So, as I was thinking about my recent fun and successful 10K race and my desire to run more races and even work my way up to a half marathon, I was thinking more about WHY I am running. Of course, there’s the obvious health factor. Not only the cardiovascular benefits, but keeping weight down, boosting the immune system, and (hopefully) minimizing my chances of a recurrence or another kind of cancer (after my thyroid cancer and radiation, I’m at higher risk). However, continuing with the cancer theme, as one goes through the diagnosis and treatment phases for a serious condition like cancer, one feels dehumanized. I became a piece of meat, a pin cushion, a set of lab numbers, an appointment slot, another seat in the oncology waiting room…This isn’t to say that I didn’t like the care from my doctors and nurses overall. In this situation, it’s something that can’t really be helped, when you’re in a sterile environment (both literally and figuratively as you’re sitting in a clean, white medical room without personality), focusing on your bodily functions and measurements, and not on your soul, mind, or personality. While running does focus on your body, it also focuses on your other aspects of humanity as well – your mind, your determination, your drive, your goals, your enjoyment of your surroundings, your musical taste as you listen to your choice in music, etc. It is a way to control your body after a time of losing control and also rejoining your body with your mind and soul.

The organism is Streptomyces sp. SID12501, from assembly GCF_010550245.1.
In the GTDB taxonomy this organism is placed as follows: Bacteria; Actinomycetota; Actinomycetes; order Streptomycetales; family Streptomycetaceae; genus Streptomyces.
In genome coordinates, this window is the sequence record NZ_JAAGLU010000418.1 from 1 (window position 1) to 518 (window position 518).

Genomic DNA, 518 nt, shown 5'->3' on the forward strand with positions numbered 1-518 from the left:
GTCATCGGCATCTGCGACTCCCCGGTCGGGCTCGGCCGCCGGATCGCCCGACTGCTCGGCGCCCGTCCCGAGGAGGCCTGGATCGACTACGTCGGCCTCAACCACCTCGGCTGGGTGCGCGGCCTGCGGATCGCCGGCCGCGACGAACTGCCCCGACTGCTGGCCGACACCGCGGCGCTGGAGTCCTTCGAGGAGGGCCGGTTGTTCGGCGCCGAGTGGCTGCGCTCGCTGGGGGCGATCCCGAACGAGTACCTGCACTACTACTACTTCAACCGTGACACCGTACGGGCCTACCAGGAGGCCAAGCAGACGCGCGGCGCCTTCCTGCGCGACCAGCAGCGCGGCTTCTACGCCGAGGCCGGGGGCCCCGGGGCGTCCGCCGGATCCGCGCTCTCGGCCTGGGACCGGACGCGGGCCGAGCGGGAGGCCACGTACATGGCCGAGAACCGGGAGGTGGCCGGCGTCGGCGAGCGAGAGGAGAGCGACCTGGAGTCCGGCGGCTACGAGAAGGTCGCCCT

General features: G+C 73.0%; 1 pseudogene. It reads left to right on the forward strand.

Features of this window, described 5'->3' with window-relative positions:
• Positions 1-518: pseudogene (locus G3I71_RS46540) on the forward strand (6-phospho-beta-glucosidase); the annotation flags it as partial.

Also, having racing events to work towards can get you through the tough times. In the near future, I will be getting more medical tests done and seeing doctors to try to decipher if my cancer has been successfully and completely treated. I will admit I am nervous about this and not looking forward to it (although I do blissfully dream of hearing the words “You are cancer-free!”) However, I’m thinking of signing up for an 8K race that’s 2 days after a big medical appointment. Is this a good thing? Well, I figure, if I receive bad news during the prior medical appointment, this will be a way for me to cope and not dwell on the bad news. If the appointment goes well, it will be a joyous way for me to celebrate! I even may sign up for a Half Marathon in the Fall, not knowing for sure if I will need any more medical treatment (RAI or surgery) during that time period. Worst case scenario – I’m out 70 bucks if I can’t run the race. Best case – I stay in top physical shape, with this goal keeping my mind busy through the tough times, and I reach the goal of completing a Half Marathon.
Running is also good at forcing one to seize the day and make the most of each moment, which is something that many cancer patients learn. When life is short (and it is for everyone, not just cancer patients), make the most of what time we’ve got. Running involves counting minutes (even seconds), timing oneself, and celebrating the big finish – what a great way to live in the moment!!